'Street Fighter IV' a good mix of old and new

Staying loyal to ancestry holds new game back visually.


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With "Street Fighter IV," everything old is new again. American arcades have long since gone the way of the dodo, but Capcom is making a conscious effort to recapture the magic of throwing down quarters on an arcade cabinet.

"Street Fighter IV," however, refuses to ride on a wave of pure nostalgia for its success. This is a bona fide successor to Capcom's prized fighting franchise, not some offshoot where Ryu and Guile take on Wolverine and Cyclops. The returning characters and maneuvers are unmistakably classic Street Fighter, but new stages, characters and fighting mechanics give "Street Fighter IV" its own identity.

The occasion of this game's release feels nothing if not momentous; 10 years have passed since the last proper entry. "Street Fighter IV" draws its inspiration from the "Street Fighter II" series of games, forsaking any gameplay evolution (and characters) from the "3rd Strike" arc. "Street Fighter II" is certainly the series to pick when replicating the arcade atmosphere, but the core gameplay takes many steps backwards in the process.

When you've grown accustomed to the new coat of paint, it hits you: they just made "Street Fighter II" again. The only substantial new combat mechanic, the Focus Attack, is an unblockable strike allowing players to absorb a hit without flinching. It is a welcome addition, but otherwise very little has changed in the way of tactics. Many expected "Street Fighter IV" to revitalize the fighting genre for a modern era, but how can it do so while sticking to its ancestor's blueprint?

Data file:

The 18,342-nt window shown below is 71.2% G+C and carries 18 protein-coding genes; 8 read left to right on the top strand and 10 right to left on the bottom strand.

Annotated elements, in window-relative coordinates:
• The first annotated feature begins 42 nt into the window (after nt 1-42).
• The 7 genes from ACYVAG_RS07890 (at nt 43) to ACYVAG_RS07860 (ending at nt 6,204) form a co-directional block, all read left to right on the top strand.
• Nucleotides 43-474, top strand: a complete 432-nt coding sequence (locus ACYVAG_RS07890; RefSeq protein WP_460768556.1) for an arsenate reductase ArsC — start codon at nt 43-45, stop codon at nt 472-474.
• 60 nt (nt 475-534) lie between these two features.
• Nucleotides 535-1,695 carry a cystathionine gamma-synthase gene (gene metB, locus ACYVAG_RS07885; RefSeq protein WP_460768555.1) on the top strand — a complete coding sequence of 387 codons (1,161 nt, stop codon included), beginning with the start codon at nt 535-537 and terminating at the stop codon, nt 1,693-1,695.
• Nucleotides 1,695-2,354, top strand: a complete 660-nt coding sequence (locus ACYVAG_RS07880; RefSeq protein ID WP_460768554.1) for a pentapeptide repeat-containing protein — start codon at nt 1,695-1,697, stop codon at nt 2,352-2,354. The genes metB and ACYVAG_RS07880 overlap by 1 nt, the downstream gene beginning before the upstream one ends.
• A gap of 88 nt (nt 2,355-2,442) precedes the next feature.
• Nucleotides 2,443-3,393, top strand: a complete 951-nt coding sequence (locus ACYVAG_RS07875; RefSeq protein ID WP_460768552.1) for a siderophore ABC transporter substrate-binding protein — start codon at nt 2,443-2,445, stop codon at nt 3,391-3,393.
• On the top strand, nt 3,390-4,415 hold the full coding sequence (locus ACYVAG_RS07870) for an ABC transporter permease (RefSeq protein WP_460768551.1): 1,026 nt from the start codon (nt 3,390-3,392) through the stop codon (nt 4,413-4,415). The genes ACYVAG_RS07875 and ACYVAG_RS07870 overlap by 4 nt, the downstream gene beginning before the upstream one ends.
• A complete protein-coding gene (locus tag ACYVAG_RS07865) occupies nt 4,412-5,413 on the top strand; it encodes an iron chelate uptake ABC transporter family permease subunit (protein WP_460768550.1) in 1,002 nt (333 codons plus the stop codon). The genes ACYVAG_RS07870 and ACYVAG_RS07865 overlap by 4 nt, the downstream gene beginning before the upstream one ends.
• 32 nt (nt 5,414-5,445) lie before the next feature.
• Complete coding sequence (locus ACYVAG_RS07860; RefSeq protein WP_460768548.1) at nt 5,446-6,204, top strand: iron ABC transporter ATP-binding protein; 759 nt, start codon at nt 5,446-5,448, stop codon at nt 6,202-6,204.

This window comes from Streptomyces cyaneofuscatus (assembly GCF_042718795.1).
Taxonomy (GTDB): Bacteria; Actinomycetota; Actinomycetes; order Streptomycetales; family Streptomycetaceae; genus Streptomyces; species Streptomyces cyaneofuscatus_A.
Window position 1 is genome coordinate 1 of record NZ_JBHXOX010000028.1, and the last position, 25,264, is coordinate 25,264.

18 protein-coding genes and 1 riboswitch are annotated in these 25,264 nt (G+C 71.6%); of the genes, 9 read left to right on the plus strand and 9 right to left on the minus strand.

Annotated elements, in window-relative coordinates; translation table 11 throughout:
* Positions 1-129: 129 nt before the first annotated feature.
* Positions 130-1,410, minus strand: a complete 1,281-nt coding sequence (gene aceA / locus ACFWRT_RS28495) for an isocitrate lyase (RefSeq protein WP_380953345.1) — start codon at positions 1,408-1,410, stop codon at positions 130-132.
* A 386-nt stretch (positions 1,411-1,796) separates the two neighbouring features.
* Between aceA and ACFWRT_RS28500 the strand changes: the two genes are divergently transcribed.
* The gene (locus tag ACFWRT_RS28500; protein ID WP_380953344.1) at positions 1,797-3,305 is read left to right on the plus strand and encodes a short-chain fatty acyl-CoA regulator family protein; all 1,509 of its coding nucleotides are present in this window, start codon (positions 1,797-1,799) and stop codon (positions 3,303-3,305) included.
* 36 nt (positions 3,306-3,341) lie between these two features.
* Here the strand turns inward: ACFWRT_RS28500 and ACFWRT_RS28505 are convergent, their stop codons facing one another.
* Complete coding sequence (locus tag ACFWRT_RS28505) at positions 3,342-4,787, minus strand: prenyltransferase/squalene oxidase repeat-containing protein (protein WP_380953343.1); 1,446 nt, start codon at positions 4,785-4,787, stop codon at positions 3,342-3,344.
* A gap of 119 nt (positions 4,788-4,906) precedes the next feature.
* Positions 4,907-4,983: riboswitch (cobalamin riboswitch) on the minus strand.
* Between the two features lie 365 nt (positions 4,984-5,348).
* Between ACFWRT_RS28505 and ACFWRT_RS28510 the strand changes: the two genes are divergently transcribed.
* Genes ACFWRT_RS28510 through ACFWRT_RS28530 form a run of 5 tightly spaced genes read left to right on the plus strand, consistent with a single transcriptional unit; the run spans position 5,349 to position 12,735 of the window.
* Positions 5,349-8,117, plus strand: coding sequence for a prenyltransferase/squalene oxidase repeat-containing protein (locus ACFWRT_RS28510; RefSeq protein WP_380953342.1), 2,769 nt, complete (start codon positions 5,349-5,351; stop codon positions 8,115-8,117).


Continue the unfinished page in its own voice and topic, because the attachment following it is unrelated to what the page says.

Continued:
On the other hand, a contingent of devoted fans will view the "they just made 'Street Fighter II' again" sentiment in a totally different light. Online gaming and fighters haven't gotten along so well in the past, marred by infuriating lag on button inputs, but "Street Fighter IV" gets it right. It actually brings real competition to a global scale without sacrificing in-game performance. This alone should get hardcore fighting fans riled up.

"Street Fighter IV" cannot, however, escape the less-than-optimal performance of standard game controllers. Neither d-pads nor analog sticks are reliable for pulling off the game-changing super and ultra combos. Nothing sucks more than failing to execute a Metsu Hadouken because you accidentally tapped an intermittent direction on the stick.

A pricy and rare arcade-style joystick may be the only option should you decide to stick with the game. And like any good fighting game, "Street Fighter IV" hooks you from the moment you try it, encouraging improvement with every step. Even after all these years, the Street Fighter formula is still tremendously fun and exciting.

The graphic style, permeated with ink brush strokes and vivid colors, gives the game a unique, if not impressive look. Bulging eyeballs and other outlandish facial expressions on the characters also create a light-hearted cartoonish vibe, which kids and adults alike should find appealing.

Capcom unfortunately skimped on the surrounding presentation. The anime prologues and epilogues for each character look cheap and don't last for more than thirty seconds. Navigating the menus feels somewhat soulless while staring at static backgrounds and just enough text to get by. The arcade port quality feels rather sloppy overall.

Is "Street Fighter IV" the best fighting game of this generation? No. Its peers have evolved, expanding in depth and substance, while "Street Fighter IV" takes a regressive approach. But it's a damn solid fighting game nonetheless, and Capcom has treated the beloved characters with the same respect fans have held for years.

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